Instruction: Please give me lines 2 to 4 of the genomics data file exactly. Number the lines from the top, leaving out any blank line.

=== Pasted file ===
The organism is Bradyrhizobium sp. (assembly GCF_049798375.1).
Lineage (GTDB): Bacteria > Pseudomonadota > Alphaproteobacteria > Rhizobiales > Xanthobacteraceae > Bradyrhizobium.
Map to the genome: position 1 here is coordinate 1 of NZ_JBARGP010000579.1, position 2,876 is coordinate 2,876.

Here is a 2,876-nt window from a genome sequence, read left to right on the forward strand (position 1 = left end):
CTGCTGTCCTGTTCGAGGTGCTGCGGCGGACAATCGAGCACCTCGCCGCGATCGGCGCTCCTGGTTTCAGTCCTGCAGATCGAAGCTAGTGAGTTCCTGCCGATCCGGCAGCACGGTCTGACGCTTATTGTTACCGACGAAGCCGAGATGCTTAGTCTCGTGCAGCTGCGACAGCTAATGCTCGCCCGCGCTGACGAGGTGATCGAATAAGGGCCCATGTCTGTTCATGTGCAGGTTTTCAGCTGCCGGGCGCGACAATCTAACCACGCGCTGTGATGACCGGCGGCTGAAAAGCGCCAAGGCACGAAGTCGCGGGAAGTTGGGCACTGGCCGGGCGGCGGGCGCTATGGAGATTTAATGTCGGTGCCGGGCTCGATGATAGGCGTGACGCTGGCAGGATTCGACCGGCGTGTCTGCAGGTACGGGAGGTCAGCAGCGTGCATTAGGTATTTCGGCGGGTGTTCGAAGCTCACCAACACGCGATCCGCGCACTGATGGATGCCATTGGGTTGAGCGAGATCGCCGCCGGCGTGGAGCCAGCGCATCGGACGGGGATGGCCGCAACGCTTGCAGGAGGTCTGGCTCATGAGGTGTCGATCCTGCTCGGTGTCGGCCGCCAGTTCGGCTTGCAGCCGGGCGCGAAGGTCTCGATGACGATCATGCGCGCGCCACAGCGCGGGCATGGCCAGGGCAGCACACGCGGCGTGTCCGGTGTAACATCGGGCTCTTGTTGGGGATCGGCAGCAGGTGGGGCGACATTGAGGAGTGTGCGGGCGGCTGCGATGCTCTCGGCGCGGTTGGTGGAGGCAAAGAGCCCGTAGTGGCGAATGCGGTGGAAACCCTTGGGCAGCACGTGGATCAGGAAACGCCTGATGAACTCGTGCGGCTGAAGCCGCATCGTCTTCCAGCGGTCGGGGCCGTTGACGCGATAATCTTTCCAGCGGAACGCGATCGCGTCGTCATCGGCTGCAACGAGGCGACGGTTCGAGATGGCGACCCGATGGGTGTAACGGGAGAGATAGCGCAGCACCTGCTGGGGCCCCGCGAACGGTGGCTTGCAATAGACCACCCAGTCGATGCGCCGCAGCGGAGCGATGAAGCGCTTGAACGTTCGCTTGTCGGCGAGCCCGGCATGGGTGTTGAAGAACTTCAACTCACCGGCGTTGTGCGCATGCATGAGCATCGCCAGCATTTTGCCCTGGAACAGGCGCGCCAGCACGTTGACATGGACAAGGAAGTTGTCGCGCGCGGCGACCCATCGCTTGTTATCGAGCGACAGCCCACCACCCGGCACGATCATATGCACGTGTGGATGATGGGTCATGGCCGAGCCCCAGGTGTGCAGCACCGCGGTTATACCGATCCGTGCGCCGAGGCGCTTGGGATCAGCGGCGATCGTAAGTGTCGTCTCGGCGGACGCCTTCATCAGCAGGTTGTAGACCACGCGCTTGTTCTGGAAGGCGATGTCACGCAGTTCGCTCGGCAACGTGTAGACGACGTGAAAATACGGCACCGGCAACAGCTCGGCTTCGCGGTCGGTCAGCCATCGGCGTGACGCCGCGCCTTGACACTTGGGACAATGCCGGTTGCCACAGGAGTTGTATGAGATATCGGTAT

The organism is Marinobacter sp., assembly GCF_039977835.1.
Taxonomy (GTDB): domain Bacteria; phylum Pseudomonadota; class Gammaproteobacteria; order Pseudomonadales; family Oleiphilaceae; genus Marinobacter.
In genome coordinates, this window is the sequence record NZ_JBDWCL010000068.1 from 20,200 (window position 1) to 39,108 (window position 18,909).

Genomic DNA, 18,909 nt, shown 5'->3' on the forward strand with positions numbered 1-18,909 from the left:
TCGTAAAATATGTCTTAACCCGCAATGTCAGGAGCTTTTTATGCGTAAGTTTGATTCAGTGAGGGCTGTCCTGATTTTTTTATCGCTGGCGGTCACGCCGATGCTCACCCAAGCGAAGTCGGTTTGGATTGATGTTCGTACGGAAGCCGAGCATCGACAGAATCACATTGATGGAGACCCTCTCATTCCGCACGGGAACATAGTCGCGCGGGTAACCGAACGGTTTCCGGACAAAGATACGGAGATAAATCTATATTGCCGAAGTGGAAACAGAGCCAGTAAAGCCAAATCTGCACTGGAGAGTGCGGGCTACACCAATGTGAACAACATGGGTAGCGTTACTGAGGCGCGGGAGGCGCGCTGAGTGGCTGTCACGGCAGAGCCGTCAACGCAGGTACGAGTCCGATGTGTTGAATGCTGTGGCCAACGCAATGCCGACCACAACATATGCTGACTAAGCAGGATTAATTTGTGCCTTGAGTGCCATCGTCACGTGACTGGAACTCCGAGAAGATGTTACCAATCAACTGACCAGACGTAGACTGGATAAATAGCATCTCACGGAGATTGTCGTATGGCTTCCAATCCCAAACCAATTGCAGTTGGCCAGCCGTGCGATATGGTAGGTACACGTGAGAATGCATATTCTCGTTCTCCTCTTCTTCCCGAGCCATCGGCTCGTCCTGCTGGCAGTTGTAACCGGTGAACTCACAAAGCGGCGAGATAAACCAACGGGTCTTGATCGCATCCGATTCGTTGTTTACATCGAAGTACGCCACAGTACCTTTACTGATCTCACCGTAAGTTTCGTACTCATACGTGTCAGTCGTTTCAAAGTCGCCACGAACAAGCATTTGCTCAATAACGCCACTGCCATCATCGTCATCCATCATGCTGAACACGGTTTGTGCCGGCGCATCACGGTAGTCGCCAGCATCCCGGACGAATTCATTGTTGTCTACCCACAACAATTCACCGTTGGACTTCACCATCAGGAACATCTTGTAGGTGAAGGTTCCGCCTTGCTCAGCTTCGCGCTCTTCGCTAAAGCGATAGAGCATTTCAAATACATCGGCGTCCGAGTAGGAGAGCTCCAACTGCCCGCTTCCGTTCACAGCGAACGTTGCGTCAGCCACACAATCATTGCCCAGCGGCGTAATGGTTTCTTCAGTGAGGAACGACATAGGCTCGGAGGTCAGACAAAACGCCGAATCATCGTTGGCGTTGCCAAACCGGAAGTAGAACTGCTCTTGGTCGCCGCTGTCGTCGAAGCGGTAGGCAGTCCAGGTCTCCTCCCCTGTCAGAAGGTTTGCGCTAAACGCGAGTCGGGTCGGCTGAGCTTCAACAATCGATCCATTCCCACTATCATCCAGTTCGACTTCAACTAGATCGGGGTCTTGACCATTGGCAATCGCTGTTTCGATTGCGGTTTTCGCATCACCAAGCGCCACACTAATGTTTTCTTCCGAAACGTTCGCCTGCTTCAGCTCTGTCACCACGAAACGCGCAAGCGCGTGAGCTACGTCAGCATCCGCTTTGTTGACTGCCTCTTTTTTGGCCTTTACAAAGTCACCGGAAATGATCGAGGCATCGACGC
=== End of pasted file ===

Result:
Lineage (GTDB): Bacteria > Pseudomonadota > Alphaproteobacteria > Rhizobiales > Xanthobacteraceae > Bradyrhizobium.
Map to the genome: position 1 here is coordinate 1 of NZ_JBARGP010000579.1, position 2,876 is coordinate 2,876.

Here is a 2,876-nt window from a genome sequence, read left to right on the forward strand (position 1 = left end):